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Monitoring Intellectual Property

Monitoring IP is a core part of our service. Early warnings as to potential third party infringement of intellectual property rights allow prompt action to be taken at a stage when it is usually far quicker and cheaper to resolve the matter and before increasing damage occurs.

We can also monitor competitors so that a client is notified of new trade marks filed by a competitor, or of new applications filed by third filed for goods/services in the same business sector.

Complex online monitoring packages also allow online use to be monitored. This is of particular relevance for anti-counterfeiting operations.

Our services include:

  • trade mark watch services
  • company name watch services
  • domain name watch services
  • competitor monitoring
  • sector monitoring
  • online brand usage

 

Related items

Brands and IP newsnotes - issue 5

27 June 2017

Welcome to the 5th edition of our Brands & IP newsnotes put together to bring you the latest, and most interesting legal developments affecting intellectual property law. In this issue we cover; the potential pitfalls of social media, design by artificial intelligence, interesting trade mark applications and cases, an update on the UPC, and the importance of protecting trade secrets.

Clash of the Titans: Google v Uber (Brands & IP Newsnotes - issue 5)

23 June 2017

In February, Waymo, part of Google’s parent company, sued Uber for theft of confidential information. Allegedly, a former employee of Waymo, who had been a key part of Google’s driverless car initiative, took 14,000 files and then shortly jumped ship to start up his own autonomous vehicle company. A short time later, Uber acquired the start-up for $680 million.

Champagne supernova: Cristal brand owner sues cava producer (Brands & IP Newsnotes - issue 5)

23 June 2017

Do you know your Champagne from your Cava? Quite possibly, but a High Court judge held in late 2015 that a Spanish cava producer trading under the brand name, “Cristalino” had used a confusingly similar sign to that of the famous tipple preferred by rappers and the like, “Cristal”.

Give me a break…KitKat latest developments (Brands & IP Newsnotes - issue 5)

23 June 2017

Last month the Court of Appeal gave us the latest decision in the long running battle between Nestle and Cadbury. Interestingly, whilst agreeing that the well-known four- fingered chocolate snack should not be registered as a 3D trade mark, all three Lord Justices chose to give their own judgment. And for Nestle, this one might just take the biscuit.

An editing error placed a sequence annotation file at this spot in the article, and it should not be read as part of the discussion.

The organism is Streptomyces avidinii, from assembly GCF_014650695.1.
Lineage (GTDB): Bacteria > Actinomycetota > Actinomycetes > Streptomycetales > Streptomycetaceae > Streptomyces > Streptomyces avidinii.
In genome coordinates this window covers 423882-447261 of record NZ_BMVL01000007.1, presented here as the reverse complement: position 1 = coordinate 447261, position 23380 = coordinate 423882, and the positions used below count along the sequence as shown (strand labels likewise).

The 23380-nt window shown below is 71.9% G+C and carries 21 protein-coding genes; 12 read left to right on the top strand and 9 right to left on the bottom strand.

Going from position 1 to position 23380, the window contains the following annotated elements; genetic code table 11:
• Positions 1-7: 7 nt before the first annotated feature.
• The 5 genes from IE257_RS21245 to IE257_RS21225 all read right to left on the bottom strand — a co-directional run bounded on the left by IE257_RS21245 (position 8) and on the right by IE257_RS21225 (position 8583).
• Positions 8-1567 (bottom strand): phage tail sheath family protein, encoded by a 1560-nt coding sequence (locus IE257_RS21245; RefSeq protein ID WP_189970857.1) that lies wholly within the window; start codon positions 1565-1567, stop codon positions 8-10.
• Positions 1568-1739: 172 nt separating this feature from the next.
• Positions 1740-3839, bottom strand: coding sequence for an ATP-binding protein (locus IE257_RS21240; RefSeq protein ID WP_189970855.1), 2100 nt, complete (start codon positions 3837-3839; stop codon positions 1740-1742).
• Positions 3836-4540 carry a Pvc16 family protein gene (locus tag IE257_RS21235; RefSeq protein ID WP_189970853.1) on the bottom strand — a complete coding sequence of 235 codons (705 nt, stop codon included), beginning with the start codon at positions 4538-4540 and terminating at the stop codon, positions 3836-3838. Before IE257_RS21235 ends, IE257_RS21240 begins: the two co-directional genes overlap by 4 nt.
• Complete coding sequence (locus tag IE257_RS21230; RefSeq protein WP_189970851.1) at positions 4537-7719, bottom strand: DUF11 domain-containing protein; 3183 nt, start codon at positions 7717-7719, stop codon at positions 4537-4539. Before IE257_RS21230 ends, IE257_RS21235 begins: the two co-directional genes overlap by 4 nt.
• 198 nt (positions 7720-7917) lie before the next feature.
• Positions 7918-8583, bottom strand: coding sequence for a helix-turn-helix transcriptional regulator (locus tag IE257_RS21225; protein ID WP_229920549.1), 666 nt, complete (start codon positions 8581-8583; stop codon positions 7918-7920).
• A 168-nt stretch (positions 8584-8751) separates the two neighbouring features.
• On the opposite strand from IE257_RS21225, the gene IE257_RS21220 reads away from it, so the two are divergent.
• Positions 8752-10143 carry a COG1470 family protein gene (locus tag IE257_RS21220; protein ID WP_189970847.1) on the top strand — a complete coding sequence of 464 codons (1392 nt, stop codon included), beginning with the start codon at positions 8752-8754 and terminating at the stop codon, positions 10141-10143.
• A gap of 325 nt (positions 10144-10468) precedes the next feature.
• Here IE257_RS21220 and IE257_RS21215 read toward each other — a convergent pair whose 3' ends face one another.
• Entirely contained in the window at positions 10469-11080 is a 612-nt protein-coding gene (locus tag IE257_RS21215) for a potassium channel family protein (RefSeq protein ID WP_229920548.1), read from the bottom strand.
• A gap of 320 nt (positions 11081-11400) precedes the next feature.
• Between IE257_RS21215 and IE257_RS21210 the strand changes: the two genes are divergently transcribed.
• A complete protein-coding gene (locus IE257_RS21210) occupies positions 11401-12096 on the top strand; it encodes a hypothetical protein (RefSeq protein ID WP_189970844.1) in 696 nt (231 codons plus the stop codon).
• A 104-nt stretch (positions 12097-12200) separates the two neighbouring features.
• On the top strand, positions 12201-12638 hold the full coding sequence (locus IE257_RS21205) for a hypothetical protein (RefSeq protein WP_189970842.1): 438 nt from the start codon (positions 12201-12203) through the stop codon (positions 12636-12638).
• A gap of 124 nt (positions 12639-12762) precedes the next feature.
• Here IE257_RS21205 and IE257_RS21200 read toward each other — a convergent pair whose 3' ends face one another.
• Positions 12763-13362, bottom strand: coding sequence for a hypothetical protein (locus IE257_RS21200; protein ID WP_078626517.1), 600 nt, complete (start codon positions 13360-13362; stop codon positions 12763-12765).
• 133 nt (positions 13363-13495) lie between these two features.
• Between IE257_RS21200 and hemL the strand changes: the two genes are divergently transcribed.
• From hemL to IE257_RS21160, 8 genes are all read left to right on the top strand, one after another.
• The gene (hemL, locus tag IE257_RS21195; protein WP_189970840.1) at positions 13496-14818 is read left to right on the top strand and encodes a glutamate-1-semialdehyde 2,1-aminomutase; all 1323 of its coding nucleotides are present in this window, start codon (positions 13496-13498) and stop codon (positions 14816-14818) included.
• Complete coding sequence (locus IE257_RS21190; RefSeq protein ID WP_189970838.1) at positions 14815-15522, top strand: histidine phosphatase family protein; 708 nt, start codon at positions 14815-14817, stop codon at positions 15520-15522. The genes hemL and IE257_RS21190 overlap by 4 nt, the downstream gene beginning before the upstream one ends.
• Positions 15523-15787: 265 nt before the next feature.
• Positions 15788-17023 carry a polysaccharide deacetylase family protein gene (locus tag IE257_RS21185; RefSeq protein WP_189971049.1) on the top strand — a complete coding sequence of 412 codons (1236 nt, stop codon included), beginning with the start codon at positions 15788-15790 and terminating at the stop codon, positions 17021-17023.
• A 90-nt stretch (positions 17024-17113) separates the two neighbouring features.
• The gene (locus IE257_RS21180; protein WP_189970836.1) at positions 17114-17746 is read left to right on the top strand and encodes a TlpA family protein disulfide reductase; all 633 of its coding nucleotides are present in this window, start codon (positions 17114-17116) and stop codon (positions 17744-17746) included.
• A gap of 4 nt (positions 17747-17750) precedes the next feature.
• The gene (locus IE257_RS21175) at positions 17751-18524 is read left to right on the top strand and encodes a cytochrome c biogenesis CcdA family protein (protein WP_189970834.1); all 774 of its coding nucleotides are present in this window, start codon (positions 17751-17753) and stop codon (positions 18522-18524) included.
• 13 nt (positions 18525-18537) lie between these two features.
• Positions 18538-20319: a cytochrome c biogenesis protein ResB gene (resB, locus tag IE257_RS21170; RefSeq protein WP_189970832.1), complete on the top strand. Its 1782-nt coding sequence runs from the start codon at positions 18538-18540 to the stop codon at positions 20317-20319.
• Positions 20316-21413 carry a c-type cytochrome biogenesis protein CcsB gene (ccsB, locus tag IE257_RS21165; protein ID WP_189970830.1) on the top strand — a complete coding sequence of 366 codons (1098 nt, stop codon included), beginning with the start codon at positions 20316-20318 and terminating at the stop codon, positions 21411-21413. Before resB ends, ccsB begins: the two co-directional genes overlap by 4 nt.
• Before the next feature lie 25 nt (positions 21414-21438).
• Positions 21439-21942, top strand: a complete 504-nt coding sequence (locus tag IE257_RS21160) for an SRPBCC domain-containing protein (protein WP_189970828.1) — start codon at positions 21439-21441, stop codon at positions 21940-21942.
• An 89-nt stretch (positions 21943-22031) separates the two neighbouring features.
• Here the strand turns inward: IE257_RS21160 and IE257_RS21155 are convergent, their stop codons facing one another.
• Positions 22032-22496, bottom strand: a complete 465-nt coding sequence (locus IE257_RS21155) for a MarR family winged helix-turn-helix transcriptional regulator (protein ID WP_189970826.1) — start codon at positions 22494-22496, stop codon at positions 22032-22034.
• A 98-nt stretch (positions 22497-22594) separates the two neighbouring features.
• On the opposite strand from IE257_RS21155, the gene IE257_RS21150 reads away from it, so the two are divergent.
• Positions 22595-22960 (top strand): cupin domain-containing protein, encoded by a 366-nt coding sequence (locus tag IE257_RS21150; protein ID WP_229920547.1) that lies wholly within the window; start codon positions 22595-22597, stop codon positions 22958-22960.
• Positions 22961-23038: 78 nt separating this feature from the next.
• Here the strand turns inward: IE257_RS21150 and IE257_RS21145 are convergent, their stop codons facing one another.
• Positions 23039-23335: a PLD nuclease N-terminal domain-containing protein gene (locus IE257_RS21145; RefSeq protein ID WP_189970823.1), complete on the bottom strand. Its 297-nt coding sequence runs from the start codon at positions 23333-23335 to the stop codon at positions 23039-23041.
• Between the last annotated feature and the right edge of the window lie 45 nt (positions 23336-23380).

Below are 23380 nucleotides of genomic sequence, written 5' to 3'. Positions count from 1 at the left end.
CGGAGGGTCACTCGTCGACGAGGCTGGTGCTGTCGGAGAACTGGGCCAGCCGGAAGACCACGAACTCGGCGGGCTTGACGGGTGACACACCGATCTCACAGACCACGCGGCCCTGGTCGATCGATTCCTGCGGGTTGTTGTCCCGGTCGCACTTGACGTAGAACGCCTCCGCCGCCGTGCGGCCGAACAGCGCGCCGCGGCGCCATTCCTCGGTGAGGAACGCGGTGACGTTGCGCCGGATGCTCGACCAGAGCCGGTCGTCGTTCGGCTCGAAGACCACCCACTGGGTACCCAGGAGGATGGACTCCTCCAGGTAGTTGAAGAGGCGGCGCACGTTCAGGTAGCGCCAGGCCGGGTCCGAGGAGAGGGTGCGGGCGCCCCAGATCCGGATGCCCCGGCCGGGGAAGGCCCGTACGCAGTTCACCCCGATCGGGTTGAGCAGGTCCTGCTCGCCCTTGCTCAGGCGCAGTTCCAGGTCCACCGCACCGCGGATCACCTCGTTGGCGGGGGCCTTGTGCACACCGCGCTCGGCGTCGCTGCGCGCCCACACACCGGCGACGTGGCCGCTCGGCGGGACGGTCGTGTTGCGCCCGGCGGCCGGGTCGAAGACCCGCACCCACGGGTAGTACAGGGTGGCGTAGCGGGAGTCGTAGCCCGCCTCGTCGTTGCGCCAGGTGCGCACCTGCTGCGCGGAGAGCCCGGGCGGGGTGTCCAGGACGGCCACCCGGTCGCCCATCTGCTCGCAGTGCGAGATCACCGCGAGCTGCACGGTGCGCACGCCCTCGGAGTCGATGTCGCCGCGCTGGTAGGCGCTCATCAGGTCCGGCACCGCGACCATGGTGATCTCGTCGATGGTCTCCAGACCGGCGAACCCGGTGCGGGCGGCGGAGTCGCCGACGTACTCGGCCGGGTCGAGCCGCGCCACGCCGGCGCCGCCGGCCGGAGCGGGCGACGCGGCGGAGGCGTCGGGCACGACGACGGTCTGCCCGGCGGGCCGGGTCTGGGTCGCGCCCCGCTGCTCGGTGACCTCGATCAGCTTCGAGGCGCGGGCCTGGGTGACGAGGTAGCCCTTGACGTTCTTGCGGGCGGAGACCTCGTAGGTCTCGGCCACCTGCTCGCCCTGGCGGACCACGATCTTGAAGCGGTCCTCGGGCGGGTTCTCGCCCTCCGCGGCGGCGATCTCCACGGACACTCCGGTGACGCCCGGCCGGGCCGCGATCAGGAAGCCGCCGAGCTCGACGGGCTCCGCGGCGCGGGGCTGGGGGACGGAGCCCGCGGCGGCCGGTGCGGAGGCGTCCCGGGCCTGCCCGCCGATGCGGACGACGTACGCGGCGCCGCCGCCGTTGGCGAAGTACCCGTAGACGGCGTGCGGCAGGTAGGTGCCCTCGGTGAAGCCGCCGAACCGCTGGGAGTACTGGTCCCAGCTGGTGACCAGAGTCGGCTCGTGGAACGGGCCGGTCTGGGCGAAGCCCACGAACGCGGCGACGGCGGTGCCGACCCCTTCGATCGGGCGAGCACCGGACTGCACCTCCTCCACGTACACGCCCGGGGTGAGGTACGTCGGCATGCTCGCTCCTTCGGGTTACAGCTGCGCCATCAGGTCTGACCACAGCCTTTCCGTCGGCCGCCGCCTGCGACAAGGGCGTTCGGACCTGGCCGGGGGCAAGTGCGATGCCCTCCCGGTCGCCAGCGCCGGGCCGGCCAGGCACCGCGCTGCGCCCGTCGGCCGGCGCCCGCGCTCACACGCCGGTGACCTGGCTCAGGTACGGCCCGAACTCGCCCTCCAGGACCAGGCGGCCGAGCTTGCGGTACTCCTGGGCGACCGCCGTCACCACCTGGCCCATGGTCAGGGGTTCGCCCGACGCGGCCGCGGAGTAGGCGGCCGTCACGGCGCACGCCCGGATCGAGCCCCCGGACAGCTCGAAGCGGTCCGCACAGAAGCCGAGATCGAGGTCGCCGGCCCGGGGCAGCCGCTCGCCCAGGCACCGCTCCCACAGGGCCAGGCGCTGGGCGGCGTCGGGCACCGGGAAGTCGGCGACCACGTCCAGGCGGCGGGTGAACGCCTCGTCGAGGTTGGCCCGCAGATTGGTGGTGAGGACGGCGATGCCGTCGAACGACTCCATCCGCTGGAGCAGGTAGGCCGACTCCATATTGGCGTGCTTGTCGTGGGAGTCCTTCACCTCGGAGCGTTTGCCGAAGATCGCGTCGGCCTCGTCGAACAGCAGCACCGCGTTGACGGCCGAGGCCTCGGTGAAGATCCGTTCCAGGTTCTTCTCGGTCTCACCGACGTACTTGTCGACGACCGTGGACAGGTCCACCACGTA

To UPC or not UPC – implementation of Unified Patent Court delayed (Brands & IP Newsnotes - issue 5)

23 June 2017

The Unified Patent Court (UPC) is intended to provide a regional forum resolve patent disputes. At the moment, parties have to litigate patent disputes on a country by country basis across Europe, which is time-consuming, expensive and can lead to differing decisions in some countries. UPC decisions will have effect in all 25 states participating in the UPC, providing a single forum to resolve these disputes.

All hands on deck as creative industries and search engines tackle online piracy (Brands & IP Newsnotes - issue 5)

23 June 2017

The UK Government, through the UKIPO, Ofcom and DMCS, has helped broker an agreement between Google, Bing, the BPI and Motion Picture Association over a new voluntary code of practice.

Playing with fire: user-generated content on Twitter (Brands & IP Newsnotes - issue 5)

23 June 2017

The strange world of Twitter, where brands engage with their customers at their peril. The main lesson learned from the recent #WalkersWave Twitter promotion is one that brands have heard before: the British public love nothing more than a piss-take.

Get me a #covfefe (Brands & IP Newsnotes - issue 5)

23 June 2017

In case you missed it, the 45th President of the United States recently took his habit of late night tweeting to a new low. Presumably meaning to rail against the ‘mainstream media’ coverage, Trump instead complained of “negative press covfefe” and trailed off mid-sentence. Cue ridicule and the hashtag #covfefe trending on Twitter.

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